Lena Waithe Talks ‘Ready Player One,’ ’80s Pop Culture & The Crew That Keeps Her Sane

Proud Chicagoan Lena Waithe has been having an excellent 2018 thus far. Following her history-making Emmy win for Master of None, the writer debuted her hour-long drama, The Chi, on Showtime and is set to co-star in Steven Spielberg’s nostalgic Ready Player One.

During our chat with the Hollywood disruptor, Waithe dishes on the new role, shows love to her loyal crew and reminisces on the very best of the 1980s.



How did you become a part of Ready Player One?

Ellen Lewis and Leslee Feldman saw my picture in The Hollywood Reporter. I guess I was on a list of ‘Top 10 Stars to Watch’ for my work on Master of None. At the time, they had been reading a lot of African-American women for the role, and they just hadn’t found someone they liked. They saw my picture and reached out, and my agent let me know they wanted me to read for this part.

The only reason I hadn’t gone in already was because I wasn’t auditioning at the time, but they asked if I wanted to read for a Spielberg movie, and I said, “Sure, why not?”

Mind you, the movie was super top secret, so I didn’t have a script, didn’t know it was based on a book; all I had were these very cryptic sides [a portion of a script provided for auditioning purposes]. I didn’t even know I was playing two characters. Ellen and Leslee were great at giving me direction without telling me too much.

The first reading was just great. I really vibed with them, I was having fun and fortunately, they called me back for a second reading, where they gave me even more direction. Later, my manager let me know Steven saw my tape and wanted me to play Aech in the film, and the rest is history, as they say.

What appealed to you about the character of Aech when you were reading the script?

I liked the fact that she’s a bit of a tomboy and that she chose a guy to be her avatar, because I think she wants to be a part of the guys. She’s not the typical girl, and neither am I. I love that she’s Black, I love that she’s funny, I like that she has a lot of swag and that she’s really great at what she does. All of those things I really related to.

The film is very ’80s pop culture -driven. What are some of your favorite things about ’80s pop culture?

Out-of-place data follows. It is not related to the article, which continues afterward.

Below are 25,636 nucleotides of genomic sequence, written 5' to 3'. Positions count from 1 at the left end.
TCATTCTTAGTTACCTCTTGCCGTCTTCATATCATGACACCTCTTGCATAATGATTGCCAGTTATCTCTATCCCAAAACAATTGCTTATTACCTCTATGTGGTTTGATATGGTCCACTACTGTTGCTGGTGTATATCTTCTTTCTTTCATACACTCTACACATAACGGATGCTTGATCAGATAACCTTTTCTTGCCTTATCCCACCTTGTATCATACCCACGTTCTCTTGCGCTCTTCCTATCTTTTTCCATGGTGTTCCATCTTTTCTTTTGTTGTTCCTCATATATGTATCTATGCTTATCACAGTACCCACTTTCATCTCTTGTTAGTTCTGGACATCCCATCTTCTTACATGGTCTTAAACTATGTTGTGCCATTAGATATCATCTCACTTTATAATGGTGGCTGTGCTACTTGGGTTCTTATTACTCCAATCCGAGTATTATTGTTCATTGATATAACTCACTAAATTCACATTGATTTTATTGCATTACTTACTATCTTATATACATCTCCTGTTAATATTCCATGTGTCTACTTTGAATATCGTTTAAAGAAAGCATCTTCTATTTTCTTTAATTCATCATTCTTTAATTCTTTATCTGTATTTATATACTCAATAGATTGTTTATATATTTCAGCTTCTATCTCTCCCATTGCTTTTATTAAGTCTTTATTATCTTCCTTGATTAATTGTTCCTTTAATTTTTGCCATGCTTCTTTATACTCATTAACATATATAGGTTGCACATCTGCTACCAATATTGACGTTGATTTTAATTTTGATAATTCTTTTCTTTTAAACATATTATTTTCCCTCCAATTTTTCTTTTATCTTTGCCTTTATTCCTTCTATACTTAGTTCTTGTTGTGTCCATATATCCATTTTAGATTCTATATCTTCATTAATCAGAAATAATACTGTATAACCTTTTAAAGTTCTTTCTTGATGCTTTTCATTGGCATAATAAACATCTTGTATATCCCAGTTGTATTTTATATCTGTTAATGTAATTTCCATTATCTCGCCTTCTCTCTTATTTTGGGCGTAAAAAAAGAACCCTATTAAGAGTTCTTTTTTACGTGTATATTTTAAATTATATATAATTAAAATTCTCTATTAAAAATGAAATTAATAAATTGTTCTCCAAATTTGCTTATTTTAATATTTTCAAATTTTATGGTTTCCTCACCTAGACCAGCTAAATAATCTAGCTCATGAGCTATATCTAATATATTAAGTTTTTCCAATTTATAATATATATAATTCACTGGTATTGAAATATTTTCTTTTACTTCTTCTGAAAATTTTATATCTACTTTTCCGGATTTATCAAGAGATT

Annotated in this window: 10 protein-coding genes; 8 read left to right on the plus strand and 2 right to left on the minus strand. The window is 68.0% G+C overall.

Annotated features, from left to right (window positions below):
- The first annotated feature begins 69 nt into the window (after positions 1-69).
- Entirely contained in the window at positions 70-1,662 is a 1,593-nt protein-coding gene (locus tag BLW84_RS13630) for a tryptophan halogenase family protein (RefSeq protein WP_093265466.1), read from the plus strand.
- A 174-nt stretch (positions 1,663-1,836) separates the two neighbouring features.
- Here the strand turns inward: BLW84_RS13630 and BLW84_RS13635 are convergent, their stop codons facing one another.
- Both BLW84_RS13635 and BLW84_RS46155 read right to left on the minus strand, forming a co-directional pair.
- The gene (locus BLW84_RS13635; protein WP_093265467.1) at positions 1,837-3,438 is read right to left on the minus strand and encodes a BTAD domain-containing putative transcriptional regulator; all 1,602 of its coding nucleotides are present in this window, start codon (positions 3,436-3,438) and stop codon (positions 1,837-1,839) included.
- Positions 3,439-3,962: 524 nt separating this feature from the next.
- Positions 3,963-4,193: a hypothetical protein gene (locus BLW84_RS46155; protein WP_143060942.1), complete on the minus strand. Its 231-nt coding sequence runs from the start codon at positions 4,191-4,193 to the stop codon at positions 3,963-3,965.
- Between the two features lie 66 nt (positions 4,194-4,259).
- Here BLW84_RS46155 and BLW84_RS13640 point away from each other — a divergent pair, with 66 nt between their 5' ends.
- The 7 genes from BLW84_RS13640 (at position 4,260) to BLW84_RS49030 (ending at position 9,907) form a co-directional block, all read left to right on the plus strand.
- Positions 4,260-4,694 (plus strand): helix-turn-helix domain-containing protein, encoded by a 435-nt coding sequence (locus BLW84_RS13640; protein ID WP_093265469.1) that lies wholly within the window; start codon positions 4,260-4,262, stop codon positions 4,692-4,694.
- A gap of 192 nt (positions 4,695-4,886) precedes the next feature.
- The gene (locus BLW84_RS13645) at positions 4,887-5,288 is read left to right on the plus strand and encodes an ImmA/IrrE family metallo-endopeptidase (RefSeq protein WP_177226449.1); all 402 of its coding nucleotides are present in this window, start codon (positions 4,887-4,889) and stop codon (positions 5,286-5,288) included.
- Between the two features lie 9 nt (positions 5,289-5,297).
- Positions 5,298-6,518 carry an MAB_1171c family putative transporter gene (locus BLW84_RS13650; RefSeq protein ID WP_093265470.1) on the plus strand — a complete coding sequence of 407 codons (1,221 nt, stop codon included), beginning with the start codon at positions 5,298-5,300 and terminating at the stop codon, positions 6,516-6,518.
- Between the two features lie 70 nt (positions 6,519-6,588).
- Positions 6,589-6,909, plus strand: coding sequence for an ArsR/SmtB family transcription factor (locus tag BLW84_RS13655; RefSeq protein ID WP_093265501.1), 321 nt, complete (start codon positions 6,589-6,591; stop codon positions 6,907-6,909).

I’m a Whitney [Houston] girl, and that was when she really stepped on the scene. I was born in 1984 so I was a baby, but when I look back at her history, she was launching one of the biggest pop careers of all time.

Also Michael Jackson, who had been around forever as a kid but really found his voice as a solo artist during that time. I also love movies like The Breakfast Club and all those John Hughes films that I found later in the ‘90s. I also love that the year I was born was the same year The Cosby Show debuted.

There was a lot of cool stuff happening back when I was just a wee one [laughs], but I’m happy that when the ’90s hit and I was a bit older, I could really appreciate those things.

At this point in your career, you’ve had plenty of experience both behind and in front of the camera. Which do you prefer and why?

Oh, I love being behind the camera mostly, even though I have a lot of fun in front of the camera, which I hope is obvious. I’m just most comfortable writing scripts and dialogue for other people, but I do have a lot of fun on set as an actor. I worry less as an actor [laughs]. It’s not as stressful.

How was it working with someone as respected and revered in the biz as Steven Spielberg?

Phenomenal. We all know he’s a great director, but he’s also just a really great guy. He’s such a family man. His wife was on set most of the time, his father came to the set and we had the chance to meet, I got to meet some of his kids.  He’s just a great person. The biggest takeaway for me working for him was that to be successful doesn’t mean you can’t be nice, and I think he’s the embodiment of that. He’s a nice guy who happens to be one of the greatest directors of our time.

In addition to Ready Player One, you’re the creator and executive producer of Showtime’s The Chi and recently your comedy TWENTIES received a pilot order from TBS. How are you managing so many projects simultaneously?

I have a lot of fantastic people around me. For The Chi, I have an amazing new showrunner named Ayanna Floyd Davis. She’s an amazing writer, a phenomenal Black woman and I trust her completely with the show. I’ll still be involved, but I don’t need to micromanage her.

With the TBS pilot, Justin Simien is set to direct. He’s my best friend, and this will be the first time we’ve worked together professionally since Dear White People.

A post shared by Justin (@jsim07) on


Again, I’ll be on set, but I trust him and don’t feel like I need to hover over things too much.

I’m also working on something with Kym Whitley that I’m writing and I’m working on a feature that I want Melina [Matsoukas] to direct, so it’s really about managing my time and spacing things out properly. I also have a great assistant, Racquel Baker. She’s so dope, she manages my entire schedule and she’s always on top of things.





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